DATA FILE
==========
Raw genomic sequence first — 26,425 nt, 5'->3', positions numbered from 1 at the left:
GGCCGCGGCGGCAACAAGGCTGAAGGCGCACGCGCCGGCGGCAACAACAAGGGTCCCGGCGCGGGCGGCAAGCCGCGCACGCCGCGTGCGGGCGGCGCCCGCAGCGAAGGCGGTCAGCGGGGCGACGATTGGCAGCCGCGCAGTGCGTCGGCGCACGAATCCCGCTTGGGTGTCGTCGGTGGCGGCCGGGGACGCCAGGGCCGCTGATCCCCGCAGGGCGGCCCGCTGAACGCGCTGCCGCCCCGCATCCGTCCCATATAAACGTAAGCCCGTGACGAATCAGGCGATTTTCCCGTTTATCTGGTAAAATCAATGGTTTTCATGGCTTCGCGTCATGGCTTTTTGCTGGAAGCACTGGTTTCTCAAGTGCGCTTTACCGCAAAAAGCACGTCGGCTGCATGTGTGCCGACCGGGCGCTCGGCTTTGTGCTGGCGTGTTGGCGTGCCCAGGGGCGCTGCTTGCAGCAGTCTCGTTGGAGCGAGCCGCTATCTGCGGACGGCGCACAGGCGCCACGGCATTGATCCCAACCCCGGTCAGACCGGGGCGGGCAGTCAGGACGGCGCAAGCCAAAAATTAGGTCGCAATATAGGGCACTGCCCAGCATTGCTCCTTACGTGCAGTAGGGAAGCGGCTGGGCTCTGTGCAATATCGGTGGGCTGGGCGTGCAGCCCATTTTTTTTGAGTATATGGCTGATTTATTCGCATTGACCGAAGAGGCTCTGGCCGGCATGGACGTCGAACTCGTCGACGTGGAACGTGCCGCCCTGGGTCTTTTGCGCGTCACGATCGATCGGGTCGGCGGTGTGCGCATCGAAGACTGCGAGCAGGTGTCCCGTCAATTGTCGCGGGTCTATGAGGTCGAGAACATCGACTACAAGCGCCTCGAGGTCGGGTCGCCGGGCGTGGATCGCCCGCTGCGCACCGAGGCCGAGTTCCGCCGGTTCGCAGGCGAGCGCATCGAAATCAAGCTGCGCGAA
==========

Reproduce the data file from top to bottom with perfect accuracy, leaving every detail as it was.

Raw genomic sequence first — 26,425 nt, 5'->3', positions numbered from 1 at the left:
GGCCGCGGCGGCAACAAGGCTGAAGGCGCACGCGCCGGCGGCAACAACAAGGGTCCCGGCGCGGGCGGCAAGCCGCGCACGCCGCGTGCGGGCGGCGCCCGCAGCGAAGGCGGTCAGCGGGGCGACGATTGGCAGCCGCGCAGTGCGTCGGCGCACGAATCCCGCTTGGGTGTCGTCGGTGGCGGCCGGGGACGCCAGGGCCGCTGATCCCCGCAGGGCGGCCCGCTGAACGCGCTGCCGCCCCGCATCCGTCCCATATAAACGTAAGCCCGTGACGAATCAGGCGATTTTCCCGTTTATCTGGTAAAATCAATGGTTTTCATGGCTTCGCGTCATGGCTTTTTGCTGGAAGCACTGGTTTCTCAAGTGCGCTTTACCGCAAAAAGCACGTCGGCTGCATGTGTGCCGACCGGGCGCTCGGCTTTGTGCTGGCGTGTTGGCGTGCCCAGGGGCGCTGCTTGCAGCAGTCTCGTTGGAGCGAGCCGCTATCTGCGGACGGCGCACAGGCGCCACGGCATTGATCCCAACCCCGGTCAGACCGGGGCGGGCAGTCAGGACGGCGCAAGCCAAAAATTAGGTCGCAATATAGGGCACTGCCCAGCATTGCTCCTTACGTGCAGTAGGGAAGCGGCTGGGCTCTGTGCAATATCGGTGGGCTGGGCGTGCAGCCCATTTTTTTTGAGTATATGGCTGATTTATTCGCATTGACCGAAGAGGCTCTGGCCGGCATGGACGTCGAACTCGTCGACGTGGAACGTGCCGCCCTGGGTCTTTTGCGCGTCACGATCGATCGGGTCGGCGGTGTGCGCATCGAAGACTGCGAGCAGGTGTCCCGTCAATTGTCGCGGGTCTATGAGGTCGAGAACATCGACTACAAGCGCCTCGAGGTCGGGTCGCCGGGCGTGGATCGCCCGCTGCGCACCGAGGCCGAGTTCCGCCGGTTCGCAGGCGAGCGCATCGAAATCAAGCTGCGCGAA